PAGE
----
WASHINGTON (CNN) - With the departure of President George W. Bush, Republicans have a new rallying cry: "Back to basics!"
Nothing is more basic to the Republican philosophy than smaller government, a principle many Republicans believe got lost at the end of the Bush administration.
"President Bush in the last few months has opened up the door to Mr. Obama's big-government activism," Ken Blackwell said earlier this month.
Blackwell, the former Ohio secretary of state, is one of six candidates running for the chairmanship of the Republican National Committee.
WASHINGTON (CNN) - This was a "cool" speech, not a rouser. That is the quality Americans admire most in Obama - he’s cool and reassuring at a time of great anxiety. Everything will be O.K. We can get through this. But it demands something from all of us: "What is required of us now is a new era of responsibility."
WASHINGTON (CNN) - A dramatic moment - noting that 60 years ago, his father could not have been served in segregated Washington. Those of us who grew up in the segregated South understand the amazing significance of this moment. We have lived to see the day.
WASHINGTON (CNN) - The call to unity is very much Obama’s trademark –- reaching across barriers, ending "the recriminations and worn-out dogmas." That’s what he means by changing politics in Washington. And right away, he addresses some clear departures from the Bush approach.
A man holds a flag as he watches the inauguration of Barack Obama as the 44th President of the United States of America.
The choice between safety and ideals is false, he says. Without a watchful eye, the market can spin out of control. There's a clear acknowledgment of the global warming crisis ("the way we use energy strengthen our adversaries and threaten our planet.")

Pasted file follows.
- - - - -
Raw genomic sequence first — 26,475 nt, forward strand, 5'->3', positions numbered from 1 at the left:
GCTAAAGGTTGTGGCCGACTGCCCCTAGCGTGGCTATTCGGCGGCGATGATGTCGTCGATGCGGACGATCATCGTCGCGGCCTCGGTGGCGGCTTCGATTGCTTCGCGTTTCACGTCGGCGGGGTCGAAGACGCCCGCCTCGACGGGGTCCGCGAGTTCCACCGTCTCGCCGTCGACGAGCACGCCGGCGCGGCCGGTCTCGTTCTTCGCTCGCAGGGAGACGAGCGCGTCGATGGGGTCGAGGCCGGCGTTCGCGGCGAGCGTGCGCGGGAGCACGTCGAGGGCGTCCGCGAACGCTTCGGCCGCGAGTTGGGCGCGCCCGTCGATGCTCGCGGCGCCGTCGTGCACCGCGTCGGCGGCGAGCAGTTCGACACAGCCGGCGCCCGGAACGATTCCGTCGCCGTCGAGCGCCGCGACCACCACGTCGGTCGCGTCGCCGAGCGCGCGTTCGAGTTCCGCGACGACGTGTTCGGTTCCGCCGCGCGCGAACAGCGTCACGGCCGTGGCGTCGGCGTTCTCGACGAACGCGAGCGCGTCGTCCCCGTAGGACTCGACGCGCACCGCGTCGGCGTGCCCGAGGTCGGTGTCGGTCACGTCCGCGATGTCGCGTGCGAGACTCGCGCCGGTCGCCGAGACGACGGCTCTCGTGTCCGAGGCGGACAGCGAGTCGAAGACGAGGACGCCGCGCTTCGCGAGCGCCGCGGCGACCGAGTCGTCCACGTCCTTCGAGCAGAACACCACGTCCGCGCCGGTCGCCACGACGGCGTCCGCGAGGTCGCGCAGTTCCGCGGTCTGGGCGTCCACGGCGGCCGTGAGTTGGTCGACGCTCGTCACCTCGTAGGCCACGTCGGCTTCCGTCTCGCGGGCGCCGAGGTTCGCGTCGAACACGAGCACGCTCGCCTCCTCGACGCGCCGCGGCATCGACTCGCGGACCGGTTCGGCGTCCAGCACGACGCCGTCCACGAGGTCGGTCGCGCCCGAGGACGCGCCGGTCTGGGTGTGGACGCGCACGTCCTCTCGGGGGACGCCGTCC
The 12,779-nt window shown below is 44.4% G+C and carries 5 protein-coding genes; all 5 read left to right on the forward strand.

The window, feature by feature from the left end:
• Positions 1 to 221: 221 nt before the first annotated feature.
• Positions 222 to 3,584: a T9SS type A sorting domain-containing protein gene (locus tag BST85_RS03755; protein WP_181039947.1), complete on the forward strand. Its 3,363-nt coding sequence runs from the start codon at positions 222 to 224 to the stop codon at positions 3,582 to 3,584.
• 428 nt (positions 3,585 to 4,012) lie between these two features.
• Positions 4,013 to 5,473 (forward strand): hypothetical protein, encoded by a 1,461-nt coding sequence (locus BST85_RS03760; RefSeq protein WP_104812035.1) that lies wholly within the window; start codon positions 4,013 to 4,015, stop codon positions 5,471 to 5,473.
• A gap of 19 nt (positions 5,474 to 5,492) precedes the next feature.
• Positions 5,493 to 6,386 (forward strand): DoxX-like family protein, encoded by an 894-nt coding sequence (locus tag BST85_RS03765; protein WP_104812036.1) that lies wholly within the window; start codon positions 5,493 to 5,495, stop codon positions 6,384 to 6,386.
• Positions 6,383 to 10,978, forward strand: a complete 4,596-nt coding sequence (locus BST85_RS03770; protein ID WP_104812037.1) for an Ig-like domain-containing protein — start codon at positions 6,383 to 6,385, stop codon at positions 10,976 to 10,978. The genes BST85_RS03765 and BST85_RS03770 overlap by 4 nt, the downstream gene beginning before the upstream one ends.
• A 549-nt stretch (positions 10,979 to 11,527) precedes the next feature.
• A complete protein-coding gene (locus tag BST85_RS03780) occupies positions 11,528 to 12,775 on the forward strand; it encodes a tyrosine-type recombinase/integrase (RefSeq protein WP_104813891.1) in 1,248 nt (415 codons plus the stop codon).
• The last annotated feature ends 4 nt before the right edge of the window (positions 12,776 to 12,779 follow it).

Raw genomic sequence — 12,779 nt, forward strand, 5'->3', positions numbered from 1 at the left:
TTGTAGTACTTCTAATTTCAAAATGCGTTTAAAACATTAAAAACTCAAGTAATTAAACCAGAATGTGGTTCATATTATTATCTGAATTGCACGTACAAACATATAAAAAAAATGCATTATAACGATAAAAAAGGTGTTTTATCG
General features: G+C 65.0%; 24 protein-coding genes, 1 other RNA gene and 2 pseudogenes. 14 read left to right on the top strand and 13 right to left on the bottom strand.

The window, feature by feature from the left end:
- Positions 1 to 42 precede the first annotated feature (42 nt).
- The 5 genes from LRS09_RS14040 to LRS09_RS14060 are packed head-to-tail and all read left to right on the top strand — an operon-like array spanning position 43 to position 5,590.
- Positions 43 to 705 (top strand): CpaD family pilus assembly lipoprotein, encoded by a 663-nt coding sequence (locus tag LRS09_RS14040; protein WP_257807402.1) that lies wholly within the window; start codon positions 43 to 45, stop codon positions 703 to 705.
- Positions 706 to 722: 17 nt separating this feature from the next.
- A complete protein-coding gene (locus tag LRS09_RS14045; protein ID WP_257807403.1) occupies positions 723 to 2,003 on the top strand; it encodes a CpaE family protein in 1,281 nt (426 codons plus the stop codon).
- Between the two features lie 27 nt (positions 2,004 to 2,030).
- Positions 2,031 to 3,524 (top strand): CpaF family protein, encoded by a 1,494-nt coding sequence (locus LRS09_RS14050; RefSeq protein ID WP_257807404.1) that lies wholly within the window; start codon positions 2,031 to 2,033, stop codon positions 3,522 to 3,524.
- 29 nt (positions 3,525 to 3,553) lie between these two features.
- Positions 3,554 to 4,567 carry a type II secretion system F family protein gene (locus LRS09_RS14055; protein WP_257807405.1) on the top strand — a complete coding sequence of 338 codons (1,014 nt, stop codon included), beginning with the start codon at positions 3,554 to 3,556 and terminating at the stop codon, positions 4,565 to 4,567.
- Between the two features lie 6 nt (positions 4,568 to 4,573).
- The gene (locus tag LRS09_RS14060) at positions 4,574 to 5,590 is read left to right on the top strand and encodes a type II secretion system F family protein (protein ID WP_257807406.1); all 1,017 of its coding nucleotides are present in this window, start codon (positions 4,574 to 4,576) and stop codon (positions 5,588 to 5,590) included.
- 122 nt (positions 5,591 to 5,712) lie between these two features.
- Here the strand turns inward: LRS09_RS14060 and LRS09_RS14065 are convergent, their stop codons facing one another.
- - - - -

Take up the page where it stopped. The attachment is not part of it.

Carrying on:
He's one of the few modern Presidents who has reached out to "non-believers" as well as Christians, Muslims, Jews and Hindus.
"The world has changed, and we must change with it." His theme of "change" carried him through the campaign. Voters saw it as change from Bush. Now he is using it to call for big policy changes, calling this "a moment that will define a generation" - very much like Kennedy in 1961.
"Remaking America" - no small ambition, starting with the literal reconstruction of our infrastructure. He has "big plans" –- and a big crisis that can help him carry them through.
But still, there's an overriding realism. His answer to the old partisan debate: "The question is not whether our government is too big or small, but whether it works." It’s the pragmatist’s answer. Does it work?
WASHINGTON (CNN) - Could an African-American President be the one who finally ends the cultural civil war that has been roiling American politics since the 1960s: liberal versus conservative, red versus blue, Democrat versus Republican? Both Bill Clinton and George Bush set out to end it. Clinton was "new Democrat." Bush was the compassionate conservative and the uniter. Both got trapped in the culture wars and ended up leaving the country more divided than ever. Clinton and Bush were the bookend Presidents of the Baby Boom generation.